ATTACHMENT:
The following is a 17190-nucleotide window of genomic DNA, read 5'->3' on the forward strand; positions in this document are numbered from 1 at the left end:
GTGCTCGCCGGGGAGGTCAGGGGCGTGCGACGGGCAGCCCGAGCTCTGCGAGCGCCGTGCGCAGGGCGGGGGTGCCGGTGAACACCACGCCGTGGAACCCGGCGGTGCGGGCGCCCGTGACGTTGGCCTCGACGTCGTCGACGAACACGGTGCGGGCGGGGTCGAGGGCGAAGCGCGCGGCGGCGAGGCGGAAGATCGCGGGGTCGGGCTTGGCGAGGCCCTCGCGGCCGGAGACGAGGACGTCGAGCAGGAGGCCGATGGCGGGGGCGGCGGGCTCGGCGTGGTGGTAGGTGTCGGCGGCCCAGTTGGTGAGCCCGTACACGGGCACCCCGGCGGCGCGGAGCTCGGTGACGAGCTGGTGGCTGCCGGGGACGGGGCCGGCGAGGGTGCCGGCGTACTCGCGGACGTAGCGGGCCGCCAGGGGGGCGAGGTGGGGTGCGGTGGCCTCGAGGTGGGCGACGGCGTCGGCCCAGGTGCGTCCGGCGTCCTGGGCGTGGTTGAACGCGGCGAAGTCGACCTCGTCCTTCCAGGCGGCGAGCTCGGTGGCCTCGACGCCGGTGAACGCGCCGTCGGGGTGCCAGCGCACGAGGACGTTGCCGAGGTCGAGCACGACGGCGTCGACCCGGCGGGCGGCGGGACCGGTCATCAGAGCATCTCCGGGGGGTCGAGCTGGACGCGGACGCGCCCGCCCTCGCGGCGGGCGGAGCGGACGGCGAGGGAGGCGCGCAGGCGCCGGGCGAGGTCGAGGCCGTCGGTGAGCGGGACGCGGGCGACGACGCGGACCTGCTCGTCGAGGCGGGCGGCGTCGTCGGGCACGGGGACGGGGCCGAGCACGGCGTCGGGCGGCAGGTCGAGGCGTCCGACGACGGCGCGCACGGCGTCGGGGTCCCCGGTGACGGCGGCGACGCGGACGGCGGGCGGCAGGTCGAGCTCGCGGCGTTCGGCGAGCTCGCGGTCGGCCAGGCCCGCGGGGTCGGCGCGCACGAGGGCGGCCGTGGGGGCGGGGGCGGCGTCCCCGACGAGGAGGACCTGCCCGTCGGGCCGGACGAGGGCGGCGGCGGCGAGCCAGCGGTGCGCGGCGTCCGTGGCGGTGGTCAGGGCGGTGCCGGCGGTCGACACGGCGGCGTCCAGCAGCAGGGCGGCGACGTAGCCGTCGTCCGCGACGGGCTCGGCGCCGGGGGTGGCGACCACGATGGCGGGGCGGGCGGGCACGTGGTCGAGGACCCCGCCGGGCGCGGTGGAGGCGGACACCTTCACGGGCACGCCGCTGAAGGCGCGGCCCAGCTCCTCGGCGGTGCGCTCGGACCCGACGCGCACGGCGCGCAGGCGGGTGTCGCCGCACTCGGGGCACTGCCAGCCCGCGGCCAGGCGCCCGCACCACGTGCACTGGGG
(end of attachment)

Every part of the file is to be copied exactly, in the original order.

The following is a 17190-nucleotide window of genomic DNA, read 5'->3' on the forward strand; positions in this document are numbered from 1 at the left end:
GTGCTCGCCGGGGAGGTCAGGGGCGTGCGACGGGCAGCCCGAGCTCTGCGAGCGCCGTGCGCAGGGCGGGGGTGCCGGTGAACACCACGCCGTGGAACCCGGCGGTGCGGGCGCCCGTGACGTTGGCCTCGACGTCGTCGACGAACACGGTGCGGGCGGGGTCGAGGGCGAAGCGCGCGGCGGCGAGGCGGAAGATCGCGGGGTCGGGCTTGGCGAGGCCCTCGCGGCCGGAGACGAGGACGTCGAGCAGGAGGCCGATGGCGGGGGCGGCGGGCTCGGCGTGGTGGTAGGTGTCGGCGGCCCAGTTGGTGAGCCCGTACACGGGCACCCCGGCGGCGCGGAGCTCGGTGACGAGCTGGTGGCTGCCGGGGACGGGGCCGGCGAGGGTGCCGGCGTACTCGCGGACGTAGCGGGCCGCCAGGGGGGCGAGGTGGGGTGCGGTGGCCTCGAGGTGGGCGACGGCGTCGGCCCAGGTGCGTCCGGCGTCCTGGGCGTGGTTGAACGCGGCGAAGTCGACCTCGTCCTTCCAGGCGGCGAGCTCGGTGGCCTCGACGCCGGTGAACGCGCCGTCGGGGTGCCAGCGCACGAGGACGTTGCCGAGGTCGAGCACGACGGCGTCGACCCGGCGGGCGGCGGGACCGGTCATCAGAGCATCTCCGGGGGGTCGAGCTGGACGCGGACGCGCCCGCCCTCGCGGCGGGCGGAGCGGACGGCGAGGGAGGCGCGCAGGCGCCGGGCGAGGTCGAGGCCGTCGGTGAGCGGGACGCGGGCGACGACGCGGACCTGCTCGTCGAGGCGGGCGGCGTCGTCGGGCACGGGGACGGGGCCGAGCACGGCGTCGGGCGGCAGGTCGAGGCGTCCGACGACGGCGCGCACGGCGTCGGGGTCCCCGGTGACGGCGGCGACGCGGACGGCGGGCGGCAGGTCGAGCTCGCGGCGTTCGGCGAGCTCGCGGTCGGCCAGGCCCGCGGGGTCGGCGCGCACGAGGGCGGCCGTGGGGGCGGGGGCGGCGTCCCCGACGAGGAGGACCTGCCCGTCGGGCCGGACGAGGGCGGCGGCGGCGAGCCAGCGGTGCGCGGCGTCCGTGGCGGTGGTCAGGGCGGTGCCGGCGGTCGACACGGCGGCGTCCAGCAGCAGGGCGGCGACGTAGCCGTCGTCCGCGACGGGCTCGGCGCCGGGGGTGGCGACCACGATGGCGGGGCGGGCGGGCACGTGGTCGAGGACCCCGCCGGGCGCGGTGGAGGCGGACACCTTCACGGGCACGCCGCTGAAGGCGCGGCCCAGCTCCTCGGCGGTGCGCTCGGACCCGACGCGCACGGCGCGCAGGCGGGTGTCGCCGCACTCGGGGCACTGCCAGCCCGCGGCCAGGCGCCCGCACCACGTGCACTGGGG